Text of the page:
Women, law, religion, marriage, and St Joan of Arc

A small roundup of articles I found through the Feminist Law Professors blog. I read this for the feminism, but found several items worth blogging about here.

First, in honor of the 600th anniversary of Joan of Arc’s birth, the Amicae Curiae themed their Blawg Review, a weekly carnival of law blogging, around the Maid of Orleans. It opens with a synopsis of Joan’s story and includes images and quotes from her life and trial testimony interspersed throughout. The authors explain:

Insubordinate, heterodox, incredibly brave, smart and sassy whilst pushing the boundaries of fashion, we are inspired by Joan of Arc and her story as an allegory for for women lawyers and justice for women. . . . We salute the Maid of Orleans’ leadership by presenting a selected round up of blogging women lawyers and their posts in the last week (plus a couple of surprises) all inspired by St Joan. Like Jeanne herself, women legal bloggers step up to give voice to their experiences and those of other women. Whether they talk about law, justice, women’s issues, culture or their private life, these voices resonate with conviction, courage and humour.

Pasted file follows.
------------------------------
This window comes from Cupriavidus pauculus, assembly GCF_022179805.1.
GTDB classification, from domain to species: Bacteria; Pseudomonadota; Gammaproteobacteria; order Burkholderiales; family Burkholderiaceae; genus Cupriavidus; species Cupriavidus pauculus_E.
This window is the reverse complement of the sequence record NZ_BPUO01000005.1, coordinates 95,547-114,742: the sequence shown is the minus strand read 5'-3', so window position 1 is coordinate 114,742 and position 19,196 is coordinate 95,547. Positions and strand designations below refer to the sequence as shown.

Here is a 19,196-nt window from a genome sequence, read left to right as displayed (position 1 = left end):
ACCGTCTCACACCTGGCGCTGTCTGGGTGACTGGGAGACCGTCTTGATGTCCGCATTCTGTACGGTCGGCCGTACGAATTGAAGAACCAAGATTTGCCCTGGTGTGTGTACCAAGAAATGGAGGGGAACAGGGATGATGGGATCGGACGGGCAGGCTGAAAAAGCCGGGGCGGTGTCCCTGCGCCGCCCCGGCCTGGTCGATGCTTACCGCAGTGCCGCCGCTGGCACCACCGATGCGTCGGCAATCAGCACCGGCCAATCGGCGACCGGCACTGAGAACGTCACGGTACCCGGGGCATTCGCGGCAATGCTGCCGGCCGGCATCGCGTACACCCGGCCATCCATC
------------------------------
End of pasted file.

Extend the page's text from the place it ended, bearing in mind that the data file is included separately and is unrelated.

Readers interested in the history of marriage law may be interested in Kate Galloway’s review of “the context of marriage and its regulation by the law,” primarily English law, in her post What is the ‘Truth About Marriage’?

Finally I must recommend a really fascinating journal article by law professor Marie Ashe titled “Women’s Wrongs, Religions’ Rights: Women, Free Exercise, and Establishment”:

Abstract: This article provides an historical examination of American Constitutional law concerning religion as it has evolved through three periods: the Mormon period of the late nineteenth century; the religious pluralism period of post-WW2 decades; and the multiculturalism period that began around 1990 and that remains underway. It examines Supreme Court interpretations of First Amendment provisions pertaining to religion, and it contextualizes those interpretations to explore their implications for women’s liberty and equality at each of the three periods. Its argument is that Constitutional doctrine relating to religion – through its multiple doctrinal reversals – has consistently entailed and depended upon negative constructions of women, sacrificing women’s liberty and equality interests in order to prefer and to cultivate the liberty and equality interests of churches.

Ashe provides a comprehensive historical review of relevant cases pertaining to religious liberty, exercise, and establishment, and the status of women, but it’s her analysis examining the two issues in light of each other, including an exploration of how the concepts of “religion” and “women” have been constructed in legal and popular discourse, that makes this article stand out.

It’s not light reading – while the writing is clear and accessible to non-lawyers, it is a 52 page PDF (including a lot of text in footnotes, which I haven’t read yet), but if you are interested in the history or current state of either of these topics, it’s well worth the time.

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